Commentary: Is time running out for the plastics industry?

June 10, 2021
Environmental pressures and legislation make the future of plastics uncertain, and the industry needs to take action now.

By Ron Shinn

I used to think that the plastics industry is too big to fail. Or, to put it another way, what could replace plastics?

But now I am not so sure.

Negative headlines about the environmental hazards of plastics seem to come almost every day. It’s the proverbial runaway freight train.

We all agree that plastic plays a critical role in public health (see our medical stories this month), the food supply, construction, transportation — just about every facet of modern life. Even single-use plastics, which are the focus of many anti-plastics activists, have a place.

The Canadian government has labeled plastics as toxic, which could lead to bans on some plastic products. The U.S.-based Plastics Industry Association (PLASTICS) said such a move would harm cross-border trade and jobs in the U.S. and Canada, and could hurt efforts to improve recycling.

Lux Research Inc., based in Boston, published a report that says the future of plastics is in doubt. It points out that anti-plastic consumer sentiment is growing; anti-plastic regulation is increasing globally; and Lux research director Anthony Schiavo said that if global plastics recycling triples, in 2030 some 15 percent of plastics numbered 1 to 6 will be environmentally sustainable. Chemical companies will face stagnating demand for oil-derived plastics and will need to invest in recycling to find growth in the plastics business.

I believe there could even come a tipping point where chemical companies rethink their involvement in plastics altogether. Researchers could someday find a more sustainable and economical base for plastics than petrochemicals and the ExxonMobil and Dow Chemical companies of the world could decide that producing plastics is not worth the return. An Australian study declared ExxonMobil to be the biggest single-use plastic polluter in the world, and Dow was second. Large public companies do not like that sort of publicity.

A big question is the pace of new local regulations banning or attempting to deter the use of plastics. The pace is certainly picking up, and it is impossible to predict what will happen in the rest of this decade.

I am very concerned that we have run out of time to develop and fine-tune recycling technologies and boost recycling rates to the point that skeptics can see progress to a cleaner environment.

The low price of virgin resin continues to keep recycled material out of many products. Plastics recycling is a tough business.

The Lux report, titled “The Sustainable Plastics Roadmap: Recycling, Bioplastics, and Alternatives — Regional Outlook,” can be found at It looks at four scenarios, including one that assumes different levels of bans on grocery bags, PS packaging and PET bottles; low adoption of just 7 percent of alternatives to PET bottles; and improvements to the recycling infrastructure. This scenario, which seems realistic, nets only modest gains in plastics’ sustainability.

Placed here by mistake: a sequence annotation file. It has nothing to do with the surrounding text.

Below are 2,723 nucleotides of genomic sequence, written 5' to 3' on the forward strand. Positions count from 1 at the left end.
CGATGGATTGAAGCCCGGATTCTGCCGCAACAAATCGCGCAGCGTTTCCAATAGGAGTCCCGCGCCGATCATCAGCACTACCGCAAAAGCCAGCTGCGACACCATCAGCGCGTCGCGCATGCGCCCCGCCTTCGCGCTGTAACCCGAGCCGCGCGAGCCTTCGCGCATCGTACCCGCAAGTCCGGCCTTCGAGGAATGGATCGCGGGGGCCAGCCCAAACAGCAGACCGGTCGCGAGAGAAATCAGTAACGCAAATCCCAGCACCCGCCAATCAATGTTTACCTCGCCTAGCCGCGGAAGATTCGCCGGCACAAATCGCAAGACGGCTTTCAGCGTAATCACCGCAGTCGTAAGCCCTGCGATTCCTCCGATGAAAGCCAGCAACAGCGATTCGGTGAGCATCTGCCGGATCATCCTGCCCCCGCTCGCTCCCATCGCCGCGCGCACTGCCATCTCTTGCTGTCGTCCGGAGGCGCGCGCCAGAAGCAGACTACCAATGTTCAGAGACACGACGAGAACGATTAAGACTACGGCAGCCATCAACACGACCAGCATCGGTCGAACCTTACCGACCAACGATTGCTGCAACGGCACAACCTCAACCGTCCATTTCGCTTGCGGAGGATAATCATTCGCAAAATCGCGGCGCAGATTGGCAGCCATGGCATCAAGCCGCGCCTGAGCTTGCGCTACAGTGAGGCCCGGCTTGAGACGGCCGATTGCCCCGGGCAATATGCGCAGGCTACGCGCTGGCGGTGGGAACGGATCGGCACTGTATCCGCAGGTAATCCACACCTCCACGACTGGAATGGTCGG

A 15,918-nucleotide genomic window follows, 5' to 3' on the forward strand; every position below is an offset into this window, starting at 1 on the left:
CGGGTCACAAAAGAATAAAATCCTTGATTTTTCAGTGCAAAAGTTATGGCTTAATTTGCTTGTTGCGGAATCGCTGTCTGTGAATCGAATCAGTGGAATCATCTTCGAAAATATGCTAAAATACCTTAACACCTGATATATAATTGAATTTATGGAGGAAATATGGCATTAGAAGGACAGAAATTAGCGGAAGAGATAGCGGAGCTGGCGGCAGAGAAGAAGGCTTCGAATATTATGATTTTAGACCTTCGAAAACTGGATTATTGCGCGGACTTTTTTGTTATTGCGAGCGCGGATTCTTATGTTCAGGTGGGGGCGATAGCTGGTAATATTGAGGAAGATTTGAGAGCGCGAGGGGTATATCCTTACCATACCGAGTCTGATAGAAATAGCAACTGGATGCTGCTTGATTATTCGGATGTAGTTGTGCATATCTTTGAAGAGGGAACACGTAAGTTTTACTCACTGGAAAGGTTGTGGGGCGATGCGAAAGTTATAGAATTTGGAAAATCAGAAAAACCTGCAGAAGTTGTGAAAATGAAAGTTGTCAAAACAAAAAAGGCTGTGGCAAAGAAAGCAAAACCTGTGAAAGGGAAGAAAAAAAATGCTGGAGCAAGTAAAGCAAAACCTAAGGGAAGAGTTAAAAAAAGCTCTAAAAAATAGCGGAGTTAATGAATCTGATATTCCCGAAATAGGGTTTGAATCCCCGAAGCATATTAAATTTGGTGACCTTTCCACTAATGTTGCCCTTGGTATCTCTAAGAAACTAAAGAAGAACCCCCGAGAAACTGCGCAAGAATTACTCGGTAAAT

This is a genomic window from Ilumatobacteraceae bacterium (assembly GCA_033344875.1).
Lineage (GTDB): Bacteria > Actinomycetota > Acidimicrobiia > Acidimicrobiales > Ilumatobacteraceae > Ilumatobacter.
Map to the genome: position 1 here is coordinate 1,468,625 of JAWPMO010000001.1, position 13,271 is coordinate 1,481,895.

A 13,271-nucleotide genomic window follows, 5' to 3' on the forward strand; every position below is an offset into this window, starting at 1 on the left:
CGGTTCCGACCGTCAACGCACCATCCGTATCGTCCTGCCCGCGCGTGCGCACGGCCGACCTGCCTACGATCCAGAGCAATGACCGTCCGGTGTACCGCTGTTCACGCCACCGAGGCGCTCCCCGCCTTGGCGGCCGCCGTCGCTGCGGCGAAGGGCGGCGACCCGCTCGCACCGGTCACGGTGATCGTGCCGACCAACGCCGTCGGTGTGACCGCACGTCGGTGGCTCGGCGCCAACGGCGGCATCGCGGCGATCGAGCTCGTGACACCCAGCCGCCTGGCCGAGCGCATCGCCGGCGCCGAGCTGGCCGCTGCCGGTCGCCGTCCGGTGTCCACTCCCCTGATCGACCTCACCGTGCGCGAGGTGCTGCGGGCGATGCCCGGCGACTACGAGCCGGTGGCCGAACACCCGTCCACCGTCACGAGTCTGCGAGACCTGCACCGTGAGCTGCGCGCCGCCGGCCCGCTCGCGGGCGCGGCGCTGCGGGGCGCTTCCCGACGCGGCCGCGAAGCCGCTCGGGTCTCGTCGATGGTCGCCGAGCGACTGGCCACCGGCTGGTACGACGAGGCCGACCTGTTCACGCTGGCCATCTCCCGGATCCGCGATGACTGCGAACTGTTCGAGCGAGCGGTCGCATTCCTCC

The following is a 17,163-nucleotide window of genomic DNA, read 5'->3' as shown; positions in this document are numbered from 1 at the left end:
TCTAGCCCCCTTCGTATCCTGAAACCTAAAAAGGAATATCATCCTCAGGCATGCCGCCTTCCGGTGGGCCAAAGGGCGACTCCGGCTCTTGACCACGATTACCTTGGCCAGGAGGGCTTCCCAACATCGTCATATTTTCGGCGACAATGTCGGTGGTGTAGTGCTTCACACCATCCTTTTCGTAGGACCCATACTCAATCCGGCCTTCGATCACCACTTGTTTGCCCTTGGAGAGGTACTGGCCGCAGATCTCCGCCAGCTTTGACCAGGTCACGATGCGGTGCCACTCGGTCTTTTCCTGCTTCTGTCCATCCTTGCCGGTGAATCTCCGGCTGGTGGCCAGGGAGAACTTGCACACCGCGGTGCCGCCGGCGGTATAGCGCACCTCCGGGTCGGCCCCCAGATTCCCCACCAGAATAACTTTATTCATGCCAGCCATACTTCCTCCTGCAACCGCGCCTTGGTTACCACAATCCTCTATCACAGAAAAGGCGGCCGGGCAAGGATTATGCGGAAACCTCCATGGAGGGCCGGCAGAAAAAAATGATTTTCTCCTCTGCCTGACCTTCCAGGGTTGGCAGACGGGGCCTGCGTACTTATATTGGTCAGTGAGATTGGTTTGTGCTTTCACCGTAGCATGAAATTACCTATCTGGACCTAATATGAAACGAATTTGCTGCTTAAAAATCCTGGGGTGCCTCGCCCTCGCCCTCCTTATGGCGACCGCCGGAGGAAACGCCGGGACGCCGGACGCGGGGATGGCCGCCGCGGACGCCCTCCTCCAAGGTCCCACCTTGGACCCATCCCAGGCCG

I don’t want to denigrate the recycling efforts already underway, or the leadership on recycling of PLASTICS, the American Chemical Council (ACC) or countless others. But after being named the world’s worst single-use polluter, ExxonMobil told The New York Times it is increasing the efficacy of recycling and supporting improvements in plastic waste recovery. Dow has since joined with LyondellBasell and Nova Chemicals Corp. to donate a combined $25 million to a fund to promote recycling projects.

That’s not enough. Neither are knee-jerk reactions from PLASTICS and the ACC every time someone in Washington utters an anti-plastics statement.

The circular economy, an idea to boost sustainability that is popular with European manufacturers and politicians, might turn out to be worthwhile. But it is not yet catching on widely and will take years to have an impact. That might be years the plastics industry does not have.

There needs to be strong leadership to organize plastics stakeholders in a single effort to solve the environmental damage plastics has caused. I don’t see that leadership yet.

In the meantime, machinery builders, resin makers, processors, OEMs and recyclers — all the stakeholders — need to think outside the box about making their businesses as sustainable as possible and demanding their suppliers do the same. Every one of us needs to push our local and national lawmakers to fund recycling research.

Do you have a big-picture idea about changing the terrible perception people have about plastics? Should resin makers be responsible for cleaning up discarded plastic products? Should plastic be limited by law to only critical products? Should the federal government take over plastics recycling? Should a non-governmental organization such as the Ellen MacArthur Foundation lead the charge?

PMM would like to hear from you. You can email me directly at the address below and we may publish your ideas. 

Ron Shinn, editor 

[email protected]  

About the Author

Ron Shinn | Editor

Editor Ron Shinn is a co-founder of Plastics Machinery & Manufacturing and has been covering the plastics industry for more than 35 years. He leads the editorial team, directs coverage and sets the editorial calendar. He also writes features, including the Talking Points column and On the Factory Floor, and covers recycling and sustainability for PMM and Plastics Recycling.